Spread your Sauce, Mind your Mummies
"A To Hell and Back Story"
By John Pirillo
"Mustard....the only female of the squad, the DAA...Demon Asskicking Avenger... works as a programmer during the times off, expert language skills, can interpret any language in a matter of minutes or hours, gifted, never forgets a thing, hard for dating because of her innate distrust of men, though she loves her comrades in arm, she won't have anything romantic to do with them even though Squat has a mad crush on her and brings her a bouquet of flowers every day. Named Mustard because she puts it on everything she eats, especially ice cream. Emerald green eyes and loud blonde hair, frosted with strawberry."
Mustard sucked and sucked on the stick, juicing it for every drop of pleasure she could, her parched lips aching from lack of moisture. The stick had been part of a cactus that she had blown up, along with an assorted cadre of Mexican demons, the kind that manifested with huge Tequila bottle heads, multiple knifed fingertips, and a tongue that could lash you like a whip, then such you dry like she was trying to do with that sole survivor of the blown up cactus.
The first one had stepped out of the Joshua Tree, leaned against it, a cigarette between its horrid lips, and tipped its Tequila head and leered at her. "Girlie, wanta get lucky?"
She had blown its Tequila to bits with her Sig Hauser.
A second slid from beneath a shrub and sneered at her, its Tequila head lined with wrinkles. "That trick won't work on me..."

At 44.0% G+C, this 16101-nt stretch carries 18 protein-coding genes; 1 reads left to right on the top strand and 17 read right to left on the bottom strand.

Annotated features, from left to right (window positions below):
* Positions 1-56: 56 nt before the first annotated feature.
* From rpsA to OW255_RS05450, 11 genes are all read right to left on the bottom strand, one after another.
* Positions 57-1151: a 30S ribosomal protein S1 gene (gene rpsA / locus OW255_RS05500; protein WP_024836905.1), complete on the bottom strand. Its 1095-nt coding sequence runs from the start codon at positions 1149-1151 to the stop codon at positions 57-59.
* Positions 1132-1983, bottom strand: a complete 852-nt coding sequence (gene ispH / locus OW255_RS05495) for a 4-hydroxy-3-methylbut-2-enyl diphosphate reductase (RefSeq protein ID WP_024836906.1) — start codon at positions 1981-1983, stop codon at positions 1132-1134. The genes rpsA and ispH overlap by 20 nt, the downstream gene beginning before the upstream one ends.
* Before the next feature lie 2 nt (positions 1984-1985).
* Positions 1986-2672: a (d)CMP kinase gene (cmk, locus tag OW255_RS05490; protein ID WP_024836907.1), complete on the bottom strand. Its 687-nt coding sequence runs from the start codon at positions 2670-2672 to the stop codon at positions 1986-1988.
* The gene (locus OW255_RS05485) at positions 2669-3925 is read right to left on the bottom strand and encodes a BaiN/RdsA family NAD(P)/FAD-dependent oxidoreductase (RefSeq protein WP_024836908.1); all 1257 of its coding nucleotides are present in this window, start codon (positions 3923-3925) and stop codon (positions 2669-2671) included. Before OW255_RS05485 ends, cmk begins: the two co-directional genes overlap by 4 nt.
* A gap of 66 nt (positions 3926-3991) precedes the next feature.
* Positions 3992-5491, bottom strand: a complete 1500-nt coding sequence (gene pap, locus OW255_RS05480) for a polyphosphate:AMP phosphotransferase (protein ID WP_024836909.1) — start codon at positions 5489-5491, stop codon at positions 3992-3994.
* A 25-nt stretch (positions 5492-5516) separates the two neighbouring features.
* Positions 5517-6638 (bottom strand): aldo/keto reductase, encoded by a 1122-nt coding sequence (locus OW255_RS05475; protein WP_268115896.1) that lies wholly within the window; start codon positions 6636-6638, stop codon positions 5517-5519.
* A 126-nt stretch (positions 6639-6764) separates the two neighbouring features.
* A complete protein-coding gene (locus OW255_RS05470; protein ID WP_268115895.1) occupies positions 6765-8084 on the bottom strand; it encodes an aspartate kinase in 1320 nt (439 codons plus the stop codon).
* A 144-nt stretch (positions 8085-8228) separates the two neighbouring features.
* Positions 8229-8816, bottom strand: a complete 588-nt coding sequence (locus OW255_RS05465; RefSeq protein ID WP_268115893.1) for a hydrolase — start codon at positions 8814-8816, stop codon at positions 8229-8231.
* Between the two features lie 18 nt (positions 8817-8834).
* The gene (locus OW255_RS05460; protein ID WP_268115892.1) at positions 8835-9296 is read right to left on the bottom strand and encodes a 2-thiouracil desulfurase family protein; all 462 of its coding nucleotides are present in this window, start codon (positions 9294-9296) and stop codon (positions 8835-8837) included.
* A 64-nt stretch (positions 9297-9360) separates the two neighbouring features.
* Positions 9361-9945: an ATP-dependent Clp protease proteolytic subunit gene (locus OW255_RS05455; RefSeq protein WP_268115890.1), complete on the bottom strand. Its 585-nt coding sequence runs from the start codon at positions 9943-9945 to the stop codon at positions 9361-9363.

She kicked it in its privates, and then as it ducked to cover them, she smashed its bottle against her knee, shattering it. Her pants smelled like Tequila and blood. Demon blood.
She shoved the body away and it dissolved, like the other back into the soil.
She didn't hear the other five behind her until too late. She spun around to confront them. She even managed to personally smash three of them together at the same time. The same time as this MF the size of a small garbage truck rammed into her legs. Wham Bam, thank you M'am. It had said, leering at her as she laid there, her legs both broken.
She had sneered through her tears of pain and powdered him with a grenade, sending him and the other lusting demons back to the hell they had come from.
The desert became hushed and quiet again.
But now she wouldn't be hiking back to her Four by Four anytime soon. It might as well have been a thousand miles away. That was when she realized she'd have to crawl a lousy thirty miles in hundred plus heat to get back to Baker.
How in the hell...she almost snickered at that word...had she ended up in the middle of the Mojave Desert outside Baker, where the 100 foot tall thermometer reminded her of what she didn't have? Water. Cool. Shade.